A new edge-essay by Steven Pinker is bound to lead to vehement reactions: The False Allure of Group Selection. It is worth a read – Pinker is a clear writer and so his position is easy to locate, however, I get the feeling that his position is to smooth talk whatever a certain establishment likes to hear being defended. The last time I listened, he told modern society that it is the most peaceful ever (an amazing feat of cherry picking data and re-interpretation). Now it seems he simply roots for the more well established guys in a heated turf battle: who may talk about evolution.
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At Science 2.0, we often joke that biologist Neil Shubin from the University of Chicago can make anything about fish. That's because we've never heard him not able to make anything about fish. His books, talks and research methods show great examples of multidisciplinary research - biology tells us what should have existed, geology tells us the conditions where something might be found and paleontology finds it.
A spine with multiple segments is a feature of land-dwelling animals but the discovery of the same anatomical feature in a 345-million-year-old eel suggests that this complex anatomy arose separately from, and perhaps before, the first species to walk on land.
Researchers announced the discovery of Afrasia djijidae, a new early anthropoid fossil.
The 37-million-year-old Afrasia djijidae resembles another early anthropoid, Afrotarsius libycus, recently discovered at a site of similar age in the Sahara Desert of Libya. That close similarity between Afrasia and Afrotarsius indicates that early anthropoids colonized Africa only shortly before the time when these animals lived. The colonization of Africa by early anthropoids was a pivotal step in primate and human evolution, because it set the stage for the later evolution of more advanced apes and humans there.
There was a time when giant insects ruled the skies and it corresponded to high oxygen levels.
After the evolution of birds, about 150 million years ago, insects got smaller - despite rising oxygen levels. What gives?
Insects reached their biggest sizes about 300 million years ago during the late Carboniferous and early Permian periods. This was the reign of the predatory griffinflies, giant dragonfly-like insects with wingspans of up to 28 inches - creepy. The leading theory attributed their large size to high oxygen concentrations in the atmosphere (over 30 percent, compared to 21 percent today), which allowed giant insects to get enough oxygen through the tiny breathing tubes that insects use instead of lungs.
What evolutionary reason would tiny insects 100 million years ago have for collecting and transporting Gingko pollen? They had highly specialized hairs with a ringed structure to increase their ability to collect pollen grains. Their ringed hairs cannot have grown due to an evolutionary selection benefiting the trees so ancient thysanopterans, so-called thrips (a group of minute insects of less than 2 mm in length) must have fed their larvae with pollen. This suggests that this species formed colonies with larvae living in the ovules of some kind of gingko for shelter and protection, and female insects transporting pollen from the male Gingko cones to the female ovules to feed the larvae and at the same time pollinate the trees.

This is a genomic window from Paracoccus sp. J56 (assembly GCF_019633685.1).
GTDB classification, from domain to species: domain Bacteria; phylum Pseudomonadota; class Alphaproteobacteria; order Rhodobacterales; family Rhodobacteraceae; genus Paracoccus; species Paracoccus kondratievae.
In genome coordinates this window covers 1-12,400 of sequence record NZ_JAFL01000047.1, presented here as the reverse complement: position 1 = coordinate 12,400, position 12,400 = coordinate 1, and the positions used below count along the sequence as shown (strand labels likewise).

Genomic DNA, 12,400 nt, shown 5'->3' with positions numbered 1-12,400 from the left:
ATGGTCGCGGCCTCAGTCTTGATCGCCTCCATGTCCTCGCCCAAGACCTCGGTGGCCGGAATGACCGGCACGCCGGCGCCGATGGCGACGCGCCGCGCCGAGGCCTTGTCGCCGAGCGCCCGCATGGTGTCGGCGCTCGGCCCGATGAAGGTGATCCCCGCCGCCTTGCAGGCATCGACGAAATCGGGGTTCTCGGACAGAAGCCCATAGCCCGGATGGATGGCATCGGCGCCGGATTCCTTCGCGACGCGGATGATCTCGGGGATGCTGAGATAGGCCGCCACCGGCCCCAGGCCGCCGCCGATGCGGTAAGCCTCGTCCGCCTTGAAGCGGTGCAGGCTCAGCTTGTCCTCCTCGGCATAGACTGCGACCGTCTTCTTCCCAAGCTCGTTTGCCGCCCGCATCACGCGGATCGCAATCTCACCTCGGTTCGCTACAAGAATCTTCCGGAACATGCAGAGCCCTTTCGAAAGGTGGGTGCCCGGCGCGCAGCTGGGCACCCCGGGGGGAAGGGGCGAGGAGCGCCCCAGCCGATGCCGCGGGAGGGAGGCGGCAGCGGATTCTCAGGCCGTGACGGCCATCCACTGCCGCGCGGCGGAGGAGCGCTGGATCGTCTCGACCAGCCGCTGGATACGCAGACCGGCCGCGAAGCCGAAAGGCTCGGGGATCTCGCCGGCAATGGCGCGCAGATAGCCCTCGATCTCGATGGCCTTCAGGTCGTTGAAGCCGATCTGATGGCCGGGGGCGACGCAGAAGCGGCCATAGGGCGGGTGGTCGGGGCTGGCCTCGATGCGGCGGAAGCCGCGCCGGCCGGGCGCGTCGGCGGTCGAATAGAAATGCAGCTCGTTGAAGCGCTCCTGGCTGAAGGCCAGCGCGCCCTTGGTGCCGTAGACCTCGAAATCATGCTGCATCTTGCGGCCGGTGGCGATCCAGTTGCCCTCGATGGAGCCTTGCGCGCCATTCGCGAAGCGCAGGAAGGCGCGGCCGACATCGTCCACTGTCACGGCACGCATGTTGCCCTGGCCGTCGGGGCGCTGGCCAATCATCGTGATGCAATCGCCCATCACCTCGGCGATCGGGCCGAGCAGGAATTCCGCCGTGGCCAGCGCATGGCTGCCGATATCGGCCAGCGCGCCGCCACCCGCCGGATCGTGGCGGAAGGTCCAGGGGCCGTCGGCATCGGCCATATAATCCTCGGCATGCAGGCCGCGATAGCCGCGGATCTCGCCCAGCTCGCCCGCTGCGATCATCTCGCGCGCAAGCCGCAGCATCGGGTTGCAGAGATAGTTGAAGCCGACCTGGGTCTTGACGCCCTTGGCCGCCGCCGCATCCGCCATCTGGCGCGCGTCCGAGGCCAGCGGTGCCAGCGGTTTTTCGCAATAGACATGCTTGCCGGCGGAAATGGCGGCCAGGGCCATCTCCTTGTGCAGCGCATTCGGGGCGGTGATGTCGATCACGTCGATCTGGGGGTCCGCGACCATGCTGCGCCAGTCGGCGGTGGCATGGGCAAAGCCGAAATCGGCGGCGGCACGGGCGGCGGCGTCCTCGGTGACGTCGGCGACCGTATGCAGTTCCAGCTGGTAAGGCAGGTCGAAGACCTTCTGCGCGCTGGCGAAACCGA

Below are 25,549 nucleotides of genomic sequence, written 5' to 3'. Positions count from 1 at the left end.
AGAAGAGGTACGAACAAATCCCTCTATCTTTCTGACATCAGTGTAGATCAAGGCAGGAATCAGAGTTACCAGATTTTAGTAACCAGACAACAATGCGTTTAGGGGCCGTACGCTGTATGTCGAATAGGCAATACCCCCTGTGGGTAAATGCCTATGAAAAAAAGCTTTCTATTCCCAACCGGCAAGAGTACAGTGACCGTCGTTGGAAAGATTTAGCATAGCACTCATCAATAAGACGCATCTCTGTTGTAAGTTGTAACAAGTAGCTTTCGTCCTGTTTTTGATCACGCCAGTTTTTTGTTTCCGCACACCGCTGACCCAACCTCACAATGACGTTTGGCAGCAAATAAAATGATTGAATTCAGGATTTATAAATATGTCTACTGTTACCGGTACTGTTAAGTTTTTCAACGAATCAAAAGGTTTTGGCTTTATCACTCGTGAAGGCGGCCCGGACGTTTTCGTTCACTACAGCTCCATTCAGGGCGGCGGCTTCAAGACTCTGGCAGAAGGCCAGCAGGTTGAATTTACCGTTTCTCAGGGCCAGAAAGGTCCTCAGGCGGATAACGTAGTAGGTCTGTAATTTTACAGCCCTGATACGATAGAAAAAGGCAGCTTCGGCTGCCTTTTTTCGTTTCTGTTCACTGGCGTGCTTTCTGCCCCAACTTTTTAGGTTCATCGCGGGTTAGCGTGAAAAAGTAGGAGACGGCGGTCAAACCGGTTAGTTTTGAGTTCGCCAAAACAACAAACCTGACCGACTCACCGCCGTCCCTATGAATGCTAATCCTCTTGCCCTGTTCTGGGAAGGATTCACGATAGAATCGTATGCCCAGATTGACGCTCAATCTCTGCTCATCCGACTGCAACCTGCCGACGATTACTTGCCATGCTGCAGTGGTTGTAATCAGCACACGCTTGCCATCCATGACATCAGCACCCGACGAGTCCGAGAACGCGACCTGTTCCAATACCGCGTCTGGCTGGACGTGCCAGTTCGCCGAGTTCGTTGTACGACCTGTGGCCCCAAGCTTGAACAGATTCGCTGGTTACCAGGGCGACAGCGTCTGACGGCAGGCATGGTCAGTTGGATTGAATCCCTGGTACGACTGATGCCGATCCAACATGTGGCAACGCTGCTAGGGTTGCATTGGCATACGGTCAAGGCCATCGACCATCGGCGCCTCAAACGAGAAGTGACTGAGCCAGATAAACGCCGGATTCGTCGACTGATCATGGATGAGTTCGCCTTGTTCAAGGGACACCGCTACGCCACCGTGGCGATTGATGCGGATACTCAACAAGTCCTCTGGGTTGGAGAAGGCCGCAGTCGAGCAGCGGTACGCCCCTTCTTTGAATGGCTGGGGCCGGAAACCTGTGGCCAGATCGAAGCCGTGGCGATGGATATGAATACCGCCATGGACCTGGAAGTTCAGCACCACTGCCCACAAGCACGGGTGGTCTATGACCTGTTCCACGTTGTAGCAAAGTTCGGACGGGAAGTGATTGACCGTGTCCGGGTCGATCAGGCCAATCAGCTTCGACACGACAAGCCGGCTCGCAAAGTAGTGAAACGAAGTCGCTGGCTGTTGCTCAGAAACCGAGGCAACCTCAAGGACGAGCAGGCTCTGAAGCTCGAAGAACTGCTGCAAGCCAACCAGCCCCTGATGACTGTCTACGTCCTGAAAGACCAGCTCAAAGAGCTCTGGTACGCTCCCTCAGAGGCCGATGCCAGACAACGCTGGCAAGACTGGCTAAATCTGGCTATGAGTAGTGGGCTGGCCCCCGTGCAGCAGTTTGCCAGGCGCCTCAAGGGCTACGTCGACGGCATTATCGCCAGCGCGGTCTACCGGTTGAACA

If you think about it rationally, sex may be fun but it's too much work and, from a reproduction standpoint, the payoff is uncertain. Scientists have speculated for a long time on why all living things don't simply make like amoebas and split.
Scientists believe that sexual reproduction offers two big advantages: It can sweep bad mutations out of the gene pool more quickly. Also, by shuffling parents' genetic material each generation, it increases the likelihood that new genetic combinations will arise that help organisms adapt to their environment.
It wasn't so long ago that antibacterial products, from soaps to hand gels to wipes for your kitchen counter, became ubiquitous in our grocery stores and our daily lives. Not long afterwards, though, we started hearing reports that these products and their even more powerful cousins, antibiotic prescriptions, were actually doing more harm than good--by facilitating the evolution of bacterial resistance to antimicrobials. As it turns out, that may be just be one evolutionary side effect of exposing bacteria to strongly selective anthropogenic pressures.
Polar bears are evolutionarily older and genetically more distinct than believed. This largest Arctic carnivore evolved as early as 600,000 years ago, five times older than previously recognized.
Why do our closest primate cousins spend more time suckling their young than we typically spend nursing ours? This question has been heavily debated over the past several decades, but to date there is more information on the implications of our relatively short lactation periods than on their causes. One reason it has been difficult to address this question empirically is that there is not much variation in large-brained primates in some of the traits that are hypothesized to impact suckling behaviors; thus, it is difficult to explore how these characteristics could affect lactation and parenting.